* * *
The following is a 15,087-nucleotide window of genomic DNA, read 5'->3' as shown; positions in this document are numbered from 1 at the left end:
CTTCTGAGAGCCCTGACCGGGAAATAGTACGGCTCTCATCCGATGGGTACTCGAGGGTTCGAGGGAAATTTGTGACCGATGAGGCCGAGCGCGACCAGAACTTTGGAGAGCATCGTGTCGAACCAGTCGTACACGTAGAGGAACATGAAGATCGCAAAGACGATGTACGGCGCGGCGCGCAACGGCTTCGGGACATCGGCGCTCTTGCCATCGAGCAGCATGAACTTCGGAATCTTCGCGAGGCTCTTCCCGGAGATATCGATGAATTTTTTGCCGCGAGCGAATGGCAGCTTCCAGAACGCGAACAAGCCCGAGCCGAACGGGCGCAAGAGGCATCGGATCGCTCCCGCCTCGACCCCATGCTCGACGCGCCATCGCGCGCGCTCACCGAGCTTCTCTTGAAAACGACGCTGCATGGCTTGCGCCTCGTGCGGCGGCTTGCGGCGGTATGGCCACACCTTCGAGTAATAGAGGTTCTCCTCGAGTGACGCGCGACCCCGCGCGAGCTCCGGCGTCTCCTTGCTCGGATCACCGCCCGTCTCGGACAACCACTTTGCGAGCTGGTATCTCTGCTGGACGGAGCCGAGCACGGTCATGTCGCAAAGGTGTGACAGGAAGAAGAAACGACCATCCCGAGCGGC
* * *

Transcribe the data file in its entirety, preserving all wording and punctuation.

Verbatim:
The following is a 15,087-nucleotide window of genomic DNA, read 5'->3' as shown; positions in this document are numbered from 1 at the left end:
CTTCTGAGAGCCCTGACCGGGAAATAGTACGGCTCTCATCCGATGGGTACTCGAGGGTTCGAGGGAAATTTGTGACCGATGAGGCCGAGCGCGACCAGAACTTTGGAGAGCATCGTGTCGAACCAGTCGTACACGTAGAGGAACATGAAGATCGCAAAGACGATGTACGGCGCGGCGCGCAACGGCTTCGGGACATCGGCGCTCTTGCCATCGAGCAGCATGAACTTCGGAATCTTCGCGAGGCTCTTCCCGGAGATATCGATGAATTTTTTGCCGCGAGCGAATGGCAGCTTCCAGAACGCGAACAAGCCCGAGCCGAACGGGCGCAAGAGGCATCGGATCGCTCCCGCCTCGACCCCATGCTCGACGCGCCATCGCGCGCGCTCACCGAGCTTCTCTTGAAAACGACGCTGCATGGCTTGCGCCTCGTGCGGCGGCTTGCGGCGGTATGGCCACACCTTCGAGTAATAGAGGTTCTCCTCGAGTGACGCGCGACCCCGCGCGAGCTCCGGCGTCTCCTTGCTCGGATCACCGCCCGTCTCGGACAACCACTTTGCGAGCTGGTATCTCTGCTGGACGGAGCCGAGCACGGTCATGTCGCAAAGGTGTGACAGGAAGAAGAAACGACCATCCCGAGCGGC